Rooted in Miniature Painting, Lover’s Eye Jewels Enjoyed a Vogue 300 Years Ago Thanks to a Royal Affair. Now They’re Experiencing a Surprise Resurgence


The story begins with star-crossed 18th-century lovers: Prince George of Wales, a Protestant royal and heir to the English throne (and later King George IV), found himself enchanted with Maria Anne Fitzherbert, a twice-widowed devout Catholic, six years his senior.

“Nothing good comes easy” might have been George’s motto as the Prince had set himself on wedding Fitzherbert, even though marital unions between Catholics and Protestants were strictly forbidden in 18th-century England. Fitzherbert seemed keen to avoid controversy herself, and had initially refused the royal’s advances, going so far as to travel abroad to avoid his entreaties.  

But Prince George, undeterred, had an unexpected romantic token in mind to woo her.

Sir Joshua Reynolds, Maria Anne Fitzherbert (1788). Collection of the National Portrait Gallery.

Sir Joshua Reynolds, (1788). Collection of the National Portrait Gallery.

In 1785, Fitzherbert opened a letter from her suitor only to find a peculiar jewel: a small painting of the Prince’s right eye floating against an empty background and surrounded by jewels.

Though we have no written records of Fitzherbert’s response, the gesture seems to have made an impression, as the couple clandestinely wed later that year. Fitzherbert is known to have reciprocated, too, sending George a painting of her own eye that he would wear under this lapel for many years. 

Though the secret marriage went unrecognized (it had not been given approval by the King), the couple’s illicit exchange of jewels prompted a fervor for these mysterious miniature portraits that would last several decades. Now known as Lover’s Eyes, the jewels typically featured a watercolor portrait on ivory of a single eye belonging to a beloved, be it a spouse, a mistress, a dear relative, or a child. The jewels were often set a pins or rings even bracelets.

Now, these fascinating jewels are experiencing a popular resurgence. In season one of Bridgerton, the character Marina Thompson repeatedly appears wearing a Lover’s Eye jewel as a choker; here the jewel serves as a costuming clue into her conflicted romantic arc.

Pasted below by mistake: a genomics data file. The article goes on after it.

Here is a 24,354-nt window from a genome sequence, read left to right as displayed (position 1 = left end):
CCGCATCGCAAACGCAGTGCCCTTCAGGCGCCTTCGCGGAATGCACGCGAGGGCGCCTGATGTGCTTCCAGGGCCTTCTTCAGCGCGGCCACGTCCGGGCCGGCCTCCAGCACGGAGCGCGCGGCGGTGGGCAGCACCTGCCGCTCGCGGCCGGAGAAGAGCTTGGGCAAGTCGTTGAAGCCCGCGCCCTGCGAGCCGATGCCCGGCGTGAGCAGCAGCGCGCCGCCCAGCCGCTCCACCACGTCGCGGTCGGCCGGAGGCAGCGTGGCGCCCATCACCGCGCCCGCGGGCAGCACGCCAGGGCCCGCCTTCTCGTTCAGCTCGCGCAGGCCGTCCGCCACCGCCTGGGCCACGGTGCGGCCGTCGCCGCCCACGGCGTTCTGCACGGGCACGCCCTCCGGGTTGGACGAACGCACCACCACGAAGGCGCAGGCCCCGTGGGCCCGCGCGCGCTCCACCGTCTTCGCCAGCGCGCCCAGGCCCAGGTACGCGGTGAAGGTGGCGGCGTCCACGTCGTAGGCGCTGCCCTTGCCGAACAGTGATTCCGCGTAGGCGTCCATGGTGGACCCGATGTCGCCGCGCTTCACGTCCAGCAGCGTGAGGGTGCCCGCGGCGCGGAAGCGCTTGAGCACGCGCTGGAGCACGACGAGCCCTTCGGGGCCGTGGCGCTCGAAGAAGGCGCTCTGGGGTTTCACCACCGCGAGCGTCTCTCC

In the fall of 2021, jewelry expert Elle Shushan published the marvelous book Lover’s Eyes: Eye Miniatures from the Skier Collection. The book explores these jewels absorbing history through the collection of David and Nan Skier, Alabama-based collectors who own the most significant trove of Lover’s Eyes in the world. Contemporary jewelers, too, have even taken to making their own reinterpretations of the jewels with modern innovations.  

Curious about this vogue, we set out to explore the history of this obscure jewel and find out what is driving its renewed popularity.


Miniature Portraits by Anonymous Artists

Blue enamel, diamond, and pearl broch (c.a. 1790). Courtesy of the Skier Collection.

Blue enamel, diamond, and pearl broch (c.a. 1790). Courtesy of the Skier Collection.

Though the Prince of Wales and his beloved Maria sparked a popular trend, the couple were not the first to create the jewels. The Lover’s Eye first appeared in Britain in the 1780s (the genre was a largely English phenomenon, though there are a smattering of particularly early examples originating in France). As with the case of these royal paramours, many of the jewels were exchanged by lovers, but were also at times intended as mementos of adored family members, or even in certain cases, mourning emblems honoring someone who had died. 

Lover’s Eye is, in fact, an anachronistic descriptive designation; in their own time, these jewels were known simply as eye miniatures. “The term ‘Lover’s Eye’ was coined by Madison Avenue antique dealer Edith Weber in the 20th century. She sold many of these jewels and she made up the phrase and a whole story around them to attract buyers and freely admitted to having done so,” Shushan told Artnet News.